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Measurement of surface topographies in the nm-range for power chip technologies by a modified low-coherence interferometer

: Taudt, Christopher; Baselt, Tobias; Nelsen, Bryan L.; Aßmann, Heiko; Greiner, Andreas; Koch, Edmund; Hartmann, Paul

Fulltext urn:nbn:de:0011-n-4151355 (494 KByte PDF)
MD5 Fingerprint: 3b17c36ec3b35428376ab5dba0e2588e
Copyright Society of Photo-Optical Instrumentation Engineers. One print or electronic copy may be made for personal use only. Systematic reproduction and distribution, duplication of any material in this paper for a fee or for commercial purposes, or modification of the content of the paper are prohibited.
Created on: 01.03.2017

Soskind, Y.G. ; Society of Photo-Optical Instrumentation Engineers -SPIE-, Bellingham/Wash.:
Photonic Instrumentation Engineering III : 17-18 February 2016, San Francisco, California, United States
Bellingham, WA: SPIE, 2016 (Proceedings of SPIE 9754)
ISBN: 9781628419894
Paper 97540H, 7 pp.
Conference "Photonic Instrumentation Engineering" <3, 2016, San Francisco/Calif.>
Bundesministerium für Bildung und Forschung BMBF
03FH004PX3; Dispersionsmessplatz
Conference Paper, Electronic Publication
Fraunhofer IWS ()
dispersion based measurements; in-line characterization; interferometric measurement; low-coherence interferometry; optical metrology; surface profilometry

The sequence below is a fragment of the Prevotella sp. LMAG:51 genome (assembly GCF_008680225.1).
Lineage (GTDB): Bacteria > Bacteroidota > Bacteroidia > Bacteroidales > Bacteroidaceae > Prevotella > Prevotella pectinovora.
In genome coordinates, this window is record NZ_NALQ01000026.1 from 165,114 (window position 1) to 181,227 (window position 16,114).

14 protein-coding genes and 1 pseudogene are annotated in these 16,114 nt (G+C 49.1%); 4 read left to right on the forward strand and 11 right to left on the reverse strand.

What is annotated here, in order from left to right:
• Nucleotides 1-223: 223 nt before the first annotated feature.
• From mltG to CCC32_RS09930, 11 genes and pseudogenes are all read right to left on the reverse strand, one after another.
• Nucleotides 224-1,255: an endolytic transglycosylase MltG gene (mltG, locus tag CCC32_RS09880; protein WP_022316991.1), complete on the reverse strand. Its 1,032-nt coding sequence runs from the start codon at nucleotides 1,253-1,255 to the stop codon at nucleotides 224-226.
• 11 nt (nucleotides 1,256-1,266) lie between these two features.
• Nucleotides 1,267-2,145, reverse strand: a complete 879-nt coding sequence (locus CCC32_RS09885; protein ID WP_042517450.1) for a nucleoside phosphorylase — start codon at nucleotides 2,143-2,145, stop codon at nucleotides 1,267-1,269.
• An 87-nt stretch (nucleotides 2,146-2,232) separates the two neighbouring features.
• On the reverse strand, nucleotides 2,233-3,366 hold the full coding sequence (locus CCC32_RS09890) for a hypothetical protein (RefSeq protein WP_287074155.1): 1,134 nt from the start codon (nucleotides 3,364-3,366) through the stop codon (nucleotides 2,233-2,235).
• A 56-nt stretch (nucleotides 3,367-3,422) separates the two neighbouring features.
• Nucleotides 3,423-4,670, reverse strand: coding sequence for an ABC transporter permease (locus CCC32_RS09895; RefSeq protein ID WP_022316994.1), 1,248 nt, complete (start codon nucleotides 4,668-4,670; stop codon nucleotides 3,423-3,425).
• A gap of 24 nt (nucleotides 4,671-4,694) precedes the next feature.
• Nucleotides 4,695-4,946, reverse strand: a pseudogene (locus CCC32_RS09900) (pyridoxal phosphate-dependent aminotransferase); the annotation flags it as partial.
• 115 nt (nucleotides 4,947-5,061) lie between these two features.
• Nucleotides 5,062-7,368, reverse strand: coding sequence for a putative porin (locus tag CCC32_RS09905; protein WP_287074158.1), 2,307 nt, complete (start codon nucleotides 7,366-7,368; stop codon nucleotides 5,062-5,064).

This work introduces a modified low-coherence interferometry approach for nanometer surface-prolometry. The key component of the interferometer is an element with known dispersion which defines the measurement range as well as the resolution. This dispersive element delivers a controlled phase variation which can be detected in the spectral domain and used to reconstruct height differences on a sample. In the chosen setup, both axial resolution and measurement range are tunable by the choice of the dispersive element. The basic working principle was demonstrated by a laboratory setup equipped with a supercontinuum light source (Δλ= 400-1700 nm). Initial experiments were carried out to characterize steps of 101 nm on a silicon height standard. The results showed that the system delivers an accuracy of about 11.8 nm. These measurements also served as a calibration for the second set of measurements. The second experiment consisted of the measurement of the bevel of a silicon wafer. The modified low-coherence interferometer could be utilized to reproduce the slope on the edge within the previously estimated accuracy. The main advantage of the proposed measurement approach is the possibility to collect data without the need for mechanically moving parts.